An unexpected finding was that about one-third of patients in acute psychosis were not depressed and the remaining two-thirds displayed mostly severe depression. Furthermore, there were no significant differences between the positive symptoms, drug dosage or severity of side-effects between these two groups at onset. Finally, there is substantial evidence that suicidal thinking and hopelessness accompany depressive pathology in the period following remission of acute psychosis. In the context of our 1-year prevalence rates for suicidal ideation, parasuicide and suicide of 23%, which are in line with previous results of 25% (Reference Roy and RoyRoy, 1986) and 10% (Reference Mortensen and JuelMortensen & Juel, 1993), there is a considerable need to establish a theoretical framework and preventive therapy for this most serious of problems, which shows a clear linkage with PPD.

The course patterns

We find evidence to support two of the course patterns outlined by Leff (Reference Leff and DeLisi1990). Depression can follow the same course as positive symptoms (during acute psychosis and relapse) and present de novo during follow-up without a change in positive symptoms (i.e. PPD). We found no evidence that depression emerged immediately following the remission of positive symptoms. Pharmacogenic theories are not supported either during acute psychosis or in the following 12 months. Similarly, negative symptoms remained stable whether PPD was observed or not. In addition, the study attempted to employ stringent criteria at recruitment and to define clearly the nature of PPD, and therefore we do not believe that diagnostic variation provides an explanation for these results.

Methodological considerations

In order to control for interviewer bias the BDI (self-report) and CDSS (observerrated), two highly correlated and virtually interchangeable depression inventories (Reference Addington, Addington and Maticka-TyndaleAddington et al, 1993), were utilised. These measures were highly intercorrelated (r=0.91). Interrater reliability for the SANS and SAPS was also established at various junctures throughout the study, and shown to be satisfactory.

We conclude that the experiment embodied little measurement error, and that insufficient to distort the main results.

What is PPD ?

The ICD-10 definition of PPD (F20.4) requires that, alongside a general criterion for schizophrenia during the previous 12 months, the patient must still exhibit persistent hallucinations in any modality, symptoms of thought disorder or certain negative symptoms that are not due to depression or neuroleptic medication. Based upon these criteria, none of our PPD subjects would conform to ICD PPD but would be simply depressed. We suggest that there is a strong case for further investigation of the diagnostic criteria for PPD. The ICD-10 criteria seem to be rooted in the assumption that depression in schizophrenia is an endemic feature of the psychotic process.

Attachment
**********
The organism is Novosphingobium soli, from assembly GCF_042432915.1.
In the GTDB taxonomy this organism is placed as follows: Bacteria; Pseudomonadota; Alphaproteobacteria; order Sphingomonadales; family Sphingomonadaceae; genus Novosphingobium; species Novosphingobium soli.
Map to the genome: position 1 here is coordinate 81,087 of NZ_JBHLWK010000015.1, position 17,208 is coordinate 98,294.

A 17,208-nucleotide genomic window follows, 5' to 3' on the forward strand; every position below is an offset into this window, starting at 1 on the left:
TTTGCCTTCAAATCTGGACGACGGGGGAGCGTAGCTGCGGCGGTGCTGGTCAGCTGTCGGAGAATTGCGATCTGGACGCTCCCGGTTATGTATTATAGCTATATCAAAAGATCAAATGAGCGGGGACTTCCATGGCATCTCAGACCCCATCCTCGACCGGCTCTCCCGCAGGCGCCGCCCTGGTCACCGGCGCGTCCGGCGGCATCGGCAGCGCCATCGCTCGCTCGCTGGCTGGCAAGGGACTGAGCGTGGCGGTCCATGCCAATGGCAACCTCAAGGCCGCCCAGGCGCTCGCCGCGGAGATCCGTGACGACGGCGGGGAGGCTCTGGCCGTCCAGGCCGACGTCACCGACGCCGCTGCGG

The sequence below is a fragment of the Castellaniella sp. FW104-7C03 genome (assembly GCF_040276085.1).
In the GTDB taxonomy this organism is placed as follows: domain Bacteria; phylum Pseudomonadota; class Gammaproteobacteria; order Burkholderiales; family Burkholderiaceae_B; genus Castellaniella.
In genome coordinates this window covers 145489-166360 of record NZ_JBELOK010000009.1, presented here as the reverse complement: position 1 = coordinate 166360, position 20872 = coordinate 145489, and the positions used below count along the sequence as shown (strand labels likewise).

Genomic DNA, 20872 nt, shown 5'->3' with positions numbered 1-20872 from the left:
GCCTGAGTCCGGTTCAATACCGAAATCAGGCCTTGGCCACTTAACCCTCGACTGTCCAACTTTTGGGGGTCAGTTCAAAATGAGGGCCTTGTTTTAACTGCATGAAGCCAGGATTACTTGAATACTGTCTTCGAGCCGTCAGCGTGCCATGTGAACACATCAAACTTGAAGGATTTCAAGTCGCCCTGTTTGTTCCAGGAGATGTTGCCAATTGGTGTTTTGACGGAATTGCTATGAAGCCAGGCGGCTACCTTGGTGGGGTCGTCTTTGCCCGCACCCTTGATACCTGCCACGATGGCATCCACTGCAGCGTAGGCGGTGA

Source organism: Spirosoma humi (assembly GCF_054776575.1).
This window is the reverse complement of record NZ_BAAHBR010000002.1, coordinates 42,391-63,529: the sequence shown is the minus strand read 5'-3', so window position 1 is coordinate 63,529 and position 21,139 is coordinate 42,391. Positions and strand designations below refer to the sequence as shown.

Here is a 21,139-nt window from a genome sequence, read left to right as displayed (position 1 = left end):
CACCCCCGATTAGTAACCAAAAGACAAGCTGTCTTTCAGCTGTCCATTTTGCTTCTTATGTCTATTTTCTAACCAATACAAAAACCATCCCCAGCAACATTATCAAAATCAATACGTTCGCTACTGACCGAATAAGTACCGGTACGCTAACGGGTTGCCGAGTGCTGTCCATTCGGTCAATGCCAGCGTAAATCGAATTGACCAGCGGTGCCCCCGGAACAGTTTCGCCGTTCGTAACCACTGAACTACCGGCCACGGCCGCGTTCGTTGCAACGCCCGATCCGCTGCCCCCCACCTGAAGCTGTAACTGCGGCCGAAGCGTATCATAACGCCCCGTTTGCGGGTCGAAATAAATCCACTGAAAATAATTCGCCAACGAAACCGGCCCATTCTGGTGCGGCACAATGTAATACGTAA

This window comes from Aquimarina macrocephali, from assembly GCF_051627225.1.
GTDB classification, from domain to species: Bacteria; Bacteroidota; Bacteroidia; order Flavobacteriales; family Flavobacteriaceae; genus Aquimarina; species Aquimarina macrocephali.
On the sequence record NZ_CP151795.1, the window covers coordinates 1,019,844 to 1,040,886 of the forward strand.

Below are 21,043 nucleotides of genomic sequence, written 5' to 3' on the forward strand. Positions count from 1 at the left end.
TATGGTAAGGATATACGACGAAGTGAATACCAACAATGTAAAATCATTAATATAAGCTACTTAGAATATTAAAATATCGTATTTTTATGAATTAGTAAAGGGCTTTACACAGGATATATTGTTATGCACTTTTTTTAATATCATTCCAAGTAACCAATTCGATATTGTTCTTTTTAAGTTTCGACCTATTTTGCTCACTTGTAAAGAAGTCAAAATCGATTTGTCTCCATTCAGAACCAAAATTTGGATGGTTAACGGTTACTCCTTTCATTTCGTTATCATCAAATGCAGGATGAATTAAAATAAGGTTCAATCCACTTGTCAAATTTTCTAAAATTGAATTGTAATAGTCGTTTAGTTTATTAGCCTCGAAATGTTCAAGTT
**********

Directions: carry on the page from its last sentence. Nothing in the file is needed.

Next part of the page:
We have argued that although PPD is embedded in the realities of a psychotic illness, it is the beliefs or appraisals about psychosis made by those who experience it that are important (Reference Birchwood, Iqbal, Wykes, Tarrier and LewisBirchwood & Iqbal, 1998; Reference Rooke and BirchwoodRooke & Birchwood, 1998). In our subsequent companion paper this hypothesis is put to the test.

Clinical Implications and Limitations


  • Patients, particularly those experiencing first-episode psychosis, need to be monitored for post-psychotic depression (PPD)/hopelessness/suicide risk some weeks after the acute episode.

  • Patients' aspirations and perceived losses need to be assessed and subject to therapy.

  • Developing a sense of control over psychosis may prevent feelings of entrapment and later PPD.


  • The study is a prospective snapshot of PPD following an acute episode.

  • It is difficult to be certain whether the vulnerabilities were markers or risk factors.

  • The inner-city provides the context for study.


We thank Professor Paul Gilbert for reviewing earlier drafts of the papers.


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Figure 0

Table 1 Mean values for complete and incomplete data subgroups at onset and recovery interviews

Figure 1

Fig. 1 Graphs depicting mean values for the course of depression and positive and negative symptoms for post-psychotic depression (PPD) groups I and II. [UNK], Scale for the Assessment of Positive Symptoms; [UNK], Scale for the Assessment of Negative Symptoms; [UNK], Beck Depression Inventory.

Figure 2

Fig. 2. Graphs depicting mean values for the course of depression and positive and negative symptoms for non-post-psychotic depression (PPD) groups III and IV. [UNK], Scale for the Assessment of Positive Symptoms; [UNK], Scale for the Assessment of Negative Symptoms; [UNK], Beck Depression Inventory.

Figure 3

Table 2 Mean BDI, SANS and SAPS scores for groups I-IV at onset, prior to and during post-psychotic depression (PPD)